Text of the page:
Correct acceptance weighs more than correct rejection: A decision bias induced by question framing

Yaakov Kareev, Yaacov Trope

Research output: Contribution to journalArticlepeer-review


We propose that in attempting to detect whether an effect exists or not, people set their decision criterion so as to increase the number of hits and decrease the number of misses, at the cost of increasing false alarms and decreasing correct rejections. As a result, we argue, if one of two complementary events is framed as the positive response to a question and the other as the negative response, people will tend to predict the former more often than the latter. Performance in a prediction task with symmetric payoffs and equal base rates supported our proposal. Positive responses were indeed more prevalent than negative responses, irrespective of the phrasing of the question. The bias, slight but consistent and significant, was evident from early in a session and then remained unchanged to the end. A regression analysis revealed that, in addition, individuals' decision criteria reflected their learning experiences, with the weight of hits being greater than that of correct rejections.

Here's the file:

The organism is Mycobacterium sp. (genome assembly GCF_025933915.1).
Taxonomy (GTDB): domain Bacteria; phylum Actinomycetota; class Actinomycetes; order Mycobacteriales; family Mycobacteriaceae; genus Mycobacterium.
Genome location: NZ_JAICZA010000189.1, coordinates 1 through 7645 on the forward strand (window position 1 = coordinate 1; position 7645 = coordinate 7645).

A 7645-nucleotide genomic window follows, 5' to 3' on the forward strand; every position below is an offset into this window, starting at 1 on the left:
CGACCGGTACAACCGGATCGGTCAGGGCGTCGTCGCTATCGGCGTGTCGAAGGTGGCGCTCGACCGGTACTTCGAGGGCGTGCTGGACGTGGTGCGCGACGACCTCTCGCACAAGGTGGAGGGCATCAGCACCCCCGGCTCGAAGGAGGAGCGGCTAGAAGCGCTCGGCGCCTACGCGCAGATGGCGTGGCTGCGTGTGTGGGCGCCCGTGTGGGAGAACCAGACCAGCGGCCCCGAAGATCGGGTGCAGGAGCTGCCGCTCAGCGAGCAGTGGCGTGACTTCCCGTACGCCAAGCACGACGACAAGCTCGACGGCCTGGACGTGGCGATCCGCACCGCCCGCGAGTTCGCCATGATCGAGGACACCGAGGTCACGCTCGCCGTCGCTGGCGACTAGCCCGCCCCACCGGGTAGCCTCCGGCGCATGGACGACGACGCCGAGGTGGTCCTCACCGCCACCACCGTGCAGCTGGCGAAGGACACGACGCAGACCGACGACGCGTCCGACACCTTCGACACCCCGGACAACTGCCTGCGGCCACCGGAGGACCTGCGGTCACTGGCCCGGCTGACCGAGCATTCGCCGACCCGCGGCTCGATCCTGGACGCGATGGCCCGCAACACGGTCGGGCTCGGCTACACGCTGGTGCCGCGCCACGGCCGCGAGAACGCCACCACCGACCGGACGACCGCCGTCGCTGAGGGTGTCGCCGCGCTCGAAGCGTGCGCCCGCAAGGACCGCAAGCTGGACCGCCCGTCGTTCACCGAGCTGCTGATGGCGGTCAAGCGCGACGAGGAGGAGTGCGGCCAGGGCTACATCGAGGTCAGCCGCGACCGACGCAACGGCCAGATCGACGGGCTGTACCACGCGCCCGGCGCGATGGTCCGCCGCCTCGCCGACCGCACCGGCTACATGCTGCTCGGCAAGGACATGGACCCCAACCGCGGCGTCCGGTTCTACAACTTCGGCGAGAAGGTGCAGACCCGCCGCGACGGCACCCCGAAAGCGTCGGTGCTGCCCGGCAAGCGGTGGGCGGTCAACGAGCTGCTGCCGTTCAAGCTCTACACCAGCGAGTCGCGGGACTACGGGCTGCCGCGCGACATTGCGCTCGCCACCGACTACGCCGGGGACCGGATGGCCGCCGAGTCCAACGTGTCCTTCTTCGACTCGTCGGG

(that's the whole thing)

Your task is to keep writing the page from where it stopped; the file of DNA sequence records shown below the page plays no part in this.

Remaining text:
Original languageEnglish (US)
Pages (from-to)103-109
Number of pages7
JournalPsychonomic Bulletin and Review
Issue number1
StatePublished - Feb 2011


  • Decision making
  • Type I and Type II errors

ASJC Scopus subject areas

  • Experimental and Cognitive Psychology
  • Developmental and Educational Psychology
  • Arts and Humanities (miscellaneous)


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